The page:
iMac 27" 2009 i5 vs. 2010 i3?

Discussion in 'iMac' started by kixx, Apr 24, 2011.

  1. kixx macrumors member

    Aug 16, 2010
    Ok i am looking at the refurbished iMacs, the two differs in price by $20.

    2009 iMac has:
    -i5 2.66Ghz quad core
    -1066Mhz RAM

    2010 iMac has:
    -i3 3.2Ghz duo core
    -1333Mhz RAM

    Firstly i have been looking at the, the 2.66Ghz i5 scores 4296 while the 3.2 i3 scores 3088.

    Then i look at the video cards. HD5670 scores 1247 while Mobility HD4850 scores 1124.

    So i think the difference in graphical performance is smaller than i expected. As the i5 did score more than the i3 by over a third in benchmark testing, i am not sure if the practical difference is that huge as not all the programs are designed for quad core CPU. Also i have no idea how much performance it will gain by having 1333Mhz RAMs.

    So which model should i get?

    I will mainly be using it for light purposes like surfing web, but occasionally i would use it for photo editing.
  2. gdeputy macrumors 6502a


    Jul 23, 2008
    New York
    4850 is better than the 5670, I would personally get the i5, but that's just me.
  3. brachson macrumors member

    Nov 14, 2010
    out of these 2 i5 would be better - you sure you dont want to wait for 2011? It should be stone throw away from the release so I think its worth to wait for it.
  4. kixx thread starter macrumors member

    Aug 16, 2010
    Yeah, but i am not after a new iMac anyways, and since the refurbished price will not drop dramatically straight after the release of new iMacs is there really a point for me to wait :confused:

    Im not really after a cutting edge computer anyways, i rather use the money i save from buying a refurbished on getting a SSD and install it myself.
  5. Hellhammer Moderator


    Staff Member

    Dec 10, 2008
    Refurb prices will drop immediately when new ones are released. It's up to you, wait and save maybe a hundred or two or buy now and enjoy it ASAP.
  6. kixx thread starter macrumors member

    Aug 16, 2010
    Is that Apple's common practice? If so, then i will definitely wait for the new release and if apple really does deliver something completely new and different, i will just buy the new iMac.

    Thanks for your information.
  7. Hellhammer Moderator


    Staff Member

    Dec 10, 2008
    Yeah. When Apple updates a Mac, the refurb prices of that certain Mac will immediately (or within few days) drop and often this drop is hundreds. The 2009 model you linked used to be 1699$ I think. The 2009 iMac may not be dropped that much this time though, if it is going to be available in the first place.
  8. kixx thread starter macrumors member

    Aug 16, 2010
    Then i could always buy the 2010 i5, if the price will level the 2009 i5 today. :)
  9. spacepower7 macrumors 68000

    May 6, 2004
    If I recall correctly, the dual core i3 should drop in price to somewhere between 1269 and 1329.

    I remember thinking about buying one (2009 low end 27" imac) bc it was only ~$300 more than a $999 apple 27" LCD display. A whole freaking computer much faster and cheaper than a Mac mini with Apple 27" LCD.
  10. kixx thread starter macrumors member

    Aug 16, 2010
    Yea i think the refurbished iMacs are really good offers for me since i do not demand much.

    Hopefully by the time new iMac releases, i will not face the same question of whtether to get 09 i5 or 10 i3, the price of a mid spec 10 will be the same price of 09 i5 today. :rolleyes:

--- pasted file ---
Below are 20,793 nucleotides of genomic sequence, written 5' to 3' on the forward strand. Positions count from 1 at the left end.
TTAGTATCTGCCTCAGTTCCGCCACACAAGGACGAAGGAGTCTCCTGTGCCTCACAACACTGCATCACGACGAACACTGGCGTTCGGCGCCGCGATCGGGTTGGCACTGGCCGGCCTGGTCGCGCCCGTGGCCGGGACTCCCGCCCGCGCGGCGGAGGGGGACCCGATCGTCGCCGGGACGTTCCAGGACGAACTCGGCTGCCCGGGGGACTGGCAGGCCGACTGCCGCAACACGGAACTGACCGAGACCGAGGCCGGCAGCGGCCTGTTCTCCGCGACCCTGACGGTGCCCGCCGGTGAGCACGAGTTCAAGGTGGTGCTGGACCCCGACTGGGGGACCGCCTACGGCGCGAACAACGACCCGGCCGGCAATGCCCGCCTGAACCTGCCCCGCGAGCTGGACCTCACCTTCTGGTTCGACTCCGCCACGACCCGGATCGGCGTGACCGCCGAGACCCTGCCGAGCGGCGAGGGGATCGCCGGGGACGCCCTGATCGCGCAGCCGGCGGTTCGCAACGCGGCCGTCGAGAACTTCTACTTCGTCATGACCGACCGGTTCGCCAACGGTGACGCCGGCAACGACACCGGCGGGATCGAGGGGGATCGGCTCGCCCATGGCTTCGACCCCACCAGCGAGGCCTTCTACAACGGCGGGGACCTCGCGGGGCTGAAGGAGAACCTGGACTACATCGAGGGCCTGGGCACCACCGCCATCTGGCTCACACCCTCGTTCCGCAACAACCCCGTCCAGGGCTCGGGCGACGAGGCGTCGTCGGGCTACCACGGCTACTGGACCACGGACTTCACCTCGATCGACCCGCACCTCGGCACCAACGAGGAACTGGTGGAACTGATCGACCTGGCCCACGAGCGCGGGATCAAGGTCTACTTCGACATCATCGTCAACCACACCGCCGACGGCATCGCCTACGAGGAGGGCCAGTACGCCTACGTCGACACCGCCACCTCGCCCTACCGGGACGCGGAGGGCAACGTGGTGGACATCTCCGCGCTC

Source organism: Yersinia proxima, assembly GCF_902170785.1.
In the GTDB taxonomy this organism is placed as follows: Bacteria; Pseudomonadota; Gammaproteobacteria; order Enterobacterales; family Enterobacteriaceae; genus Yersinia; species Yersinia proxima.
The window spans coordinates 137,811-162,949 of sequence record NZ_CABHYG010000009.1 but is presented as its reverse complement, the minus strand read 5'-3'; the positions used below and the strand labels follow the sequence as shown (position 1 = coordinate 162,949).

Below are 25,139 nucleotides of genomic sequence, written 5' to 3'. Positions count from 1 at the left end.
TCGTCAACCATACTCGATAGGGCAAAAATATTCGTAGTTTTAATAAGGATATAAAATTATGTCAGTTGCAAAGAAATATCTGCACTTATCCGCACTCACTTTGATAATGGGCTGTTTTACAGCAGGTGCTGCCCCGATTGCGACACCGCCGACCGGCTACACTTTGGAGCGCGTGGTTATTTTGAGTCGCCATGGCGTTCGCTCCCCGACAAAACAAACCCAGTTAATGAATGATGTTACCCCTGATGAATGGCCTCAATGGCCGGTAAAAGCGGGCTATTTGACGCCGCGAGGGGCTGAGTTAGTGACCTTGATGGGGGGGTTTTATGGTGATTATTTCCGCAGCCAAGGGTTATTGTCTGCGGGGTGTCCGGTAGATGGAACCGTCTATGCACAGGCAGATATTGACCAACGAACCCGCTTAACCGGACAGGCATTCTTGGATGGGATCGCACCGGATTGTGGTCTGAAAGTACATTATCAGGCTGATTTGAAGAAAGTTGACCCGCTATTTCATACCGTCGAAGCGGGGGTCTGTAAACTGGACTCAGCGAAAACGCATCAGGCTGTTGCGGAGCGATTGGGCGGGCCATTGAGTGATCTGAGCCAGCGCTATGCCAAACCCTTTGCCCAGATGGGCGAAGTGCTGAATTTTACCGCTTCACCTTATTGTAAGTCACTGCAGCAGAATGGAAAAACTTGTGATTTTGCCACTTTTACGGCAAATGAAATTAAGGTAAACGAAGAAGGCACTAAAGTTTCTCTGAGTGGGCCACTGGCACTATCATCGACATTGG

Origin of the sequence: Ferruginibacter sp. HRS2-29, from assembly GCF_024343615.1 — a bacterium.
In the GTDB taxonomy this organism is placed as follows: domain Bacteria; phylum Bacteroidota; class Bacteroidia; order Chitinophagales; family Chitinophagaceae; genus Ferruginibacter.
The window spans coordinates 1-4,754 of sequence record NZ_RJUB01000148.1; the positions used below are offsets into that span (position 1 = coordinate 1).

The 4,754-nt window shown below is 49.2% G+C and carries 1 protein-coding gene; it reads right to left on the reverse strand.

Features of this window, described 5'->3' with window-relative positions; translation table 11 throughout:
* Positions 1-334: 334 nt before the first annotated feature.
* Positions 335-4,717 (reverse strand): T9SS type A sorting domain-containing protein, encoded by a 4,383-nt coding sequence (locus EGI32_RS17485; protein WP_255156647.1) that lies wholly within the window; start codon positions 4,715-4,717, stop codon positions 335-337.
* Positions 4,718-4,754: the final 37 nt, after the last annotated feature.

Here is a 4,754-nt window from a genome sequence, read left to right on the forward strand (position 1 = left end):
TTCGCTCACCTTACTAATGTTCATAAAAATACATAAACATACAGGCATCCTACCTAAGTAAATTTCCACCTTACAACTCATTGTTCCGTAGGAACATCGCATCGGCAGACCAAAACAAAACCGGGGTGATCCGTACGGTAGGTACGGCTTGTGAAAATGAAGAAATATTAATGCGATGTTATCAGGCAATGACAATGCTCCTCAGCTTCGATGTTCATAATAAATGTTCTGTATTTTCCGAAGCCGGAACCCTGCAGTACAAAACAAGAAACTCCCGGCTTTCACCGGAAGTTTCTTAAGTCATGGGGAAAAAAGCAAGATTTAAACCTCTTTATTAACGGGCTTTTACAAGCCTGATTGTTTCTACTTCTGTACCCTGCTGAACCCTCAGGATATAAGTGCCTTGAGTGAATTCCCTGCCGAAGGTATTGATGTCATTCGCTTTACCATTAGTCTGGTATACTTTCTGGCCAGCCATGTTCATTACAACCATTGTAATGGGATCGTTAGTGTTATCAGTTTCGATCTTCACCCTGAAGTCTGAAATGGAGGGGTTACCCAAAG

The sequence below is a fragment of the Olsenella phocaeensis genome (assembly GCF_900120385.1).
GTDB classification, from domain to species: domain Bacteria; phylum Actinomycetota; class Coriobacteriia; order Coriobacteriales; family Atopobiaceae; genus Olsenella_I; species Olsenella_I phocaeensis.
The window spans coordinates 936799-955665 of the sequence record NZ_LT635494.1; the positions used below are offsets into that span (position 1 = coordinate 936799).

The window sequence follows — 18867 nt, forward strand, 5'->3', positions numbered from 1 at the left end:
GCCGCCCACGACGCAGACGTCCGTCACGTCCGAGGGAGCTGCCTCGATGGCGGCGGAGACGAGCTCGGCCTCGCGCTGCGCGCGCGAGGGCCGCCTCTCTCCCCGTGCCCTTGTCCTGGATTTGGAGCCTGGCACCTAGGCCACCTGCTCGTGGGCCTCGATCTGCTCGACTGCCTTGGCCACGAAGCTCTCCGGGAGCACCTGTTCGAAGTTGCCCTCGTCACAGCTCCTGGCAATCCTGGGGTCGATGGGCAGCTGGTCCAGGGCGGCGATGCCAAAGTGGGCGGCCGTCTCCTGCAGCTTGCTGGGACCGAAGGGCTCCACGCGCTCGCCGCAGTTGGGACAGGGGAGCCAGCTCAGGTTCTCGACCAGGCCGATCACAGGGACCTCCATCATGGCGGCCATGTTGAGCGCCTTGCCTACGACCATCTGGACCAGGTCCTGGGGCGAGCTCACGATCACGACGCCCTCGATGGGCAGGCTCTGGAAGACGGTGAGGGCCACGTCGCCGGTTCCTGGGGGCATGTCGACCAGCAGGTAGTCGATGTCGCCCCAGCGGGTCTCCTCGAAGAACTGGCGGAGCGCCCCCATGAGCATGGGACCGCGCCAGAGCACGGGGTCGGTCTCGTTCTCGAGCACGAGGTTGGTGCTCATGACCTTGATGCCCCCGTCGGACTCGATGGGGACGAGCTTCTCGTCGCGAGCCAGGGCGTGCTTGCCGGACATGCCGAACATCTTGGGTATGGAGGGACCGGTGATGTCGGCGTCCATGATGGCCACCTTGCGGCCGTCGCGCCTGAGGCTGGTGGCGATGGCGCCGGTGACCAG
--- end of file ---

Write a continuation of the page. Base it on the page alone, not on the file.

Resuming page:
11. mpe macrumors 6502

    Sep 3, 2010
    Quad-core i5 is almost twice as fast in CPU intensive tasks than dual-core i3. However, only some apps (such as video encoding) can really use the additional performance in the way that you can really notice it.

    There is absolutely no real-world performance difference between 1066 and 1333 MHz RAMs. Moreover, 2009 i5 can take 1333 MHz modules too.

    4850 is just a slightly faster than 5670 in games. 5670 is potentially better as it support newer OpenGL/OpenCL features.

    However, these differences are nothing compared to the fact that 2010 iMac can be ordered with SSD which is the most important performance difference between these two models. Any iMac with SSD is magnitude faster that those with conventional HD.
  12. kixx thread starter macrumors member

    Aug 16, 2010
    Thanks for the information. In the case that the i5 and the i3 will make hardly any difference in real world everyday use of the iMac, then i will choose the i3 over i5 due to its better 5670 graphics card supporting newer technologies. I will not be playing any games on the iMac, but watch a lot of videos or movies.

    Just a question, you said that the 2009 iMacs can take 1333 RAMs too, does that mean i can just take the 1066s out and put in some 1333 myself?
  13. RollTide macrumors 6502


    Mar 9, 2006
    Just a question, you said that the 2009 iMacs can take 1333 RAMs too, does that mean i can just take the 1066s out and put in some 1333 myself?[/QUOTE]

    Yup. iMac ram is user accessible.
  14. kixx thread starter macrumors member

    Aug 16, 2010
    Yup. iMac ram is user accessible.[/QUOTE]

    Yup i know that they are user accessible but my question was more directed to confirm that 2009 iMacs motherboard are compatible with 1333 RAMs :)
  15. ZeD X macrumors regular

    Apr 26, 2011
    No, it's not just you :p

    Definitely go for the i5.

    It will be much faster than the i3 2010, for EVERYTHING.

    Yes, but you need to get CL7 memory or you will get random Kernel Panics.

    These memory are a lot more expensive. Don't worth it.
    Go for the 1066mhz and be happy. I guarantee that you will not see any difference.
  16. maclaptop macrumors 65816


    Apr 8, 2011
    Western Hemisphere
    Benchmarks are just that, simply a measurable guideline.

    For real world usage, id choose the 2010 with the faster ram.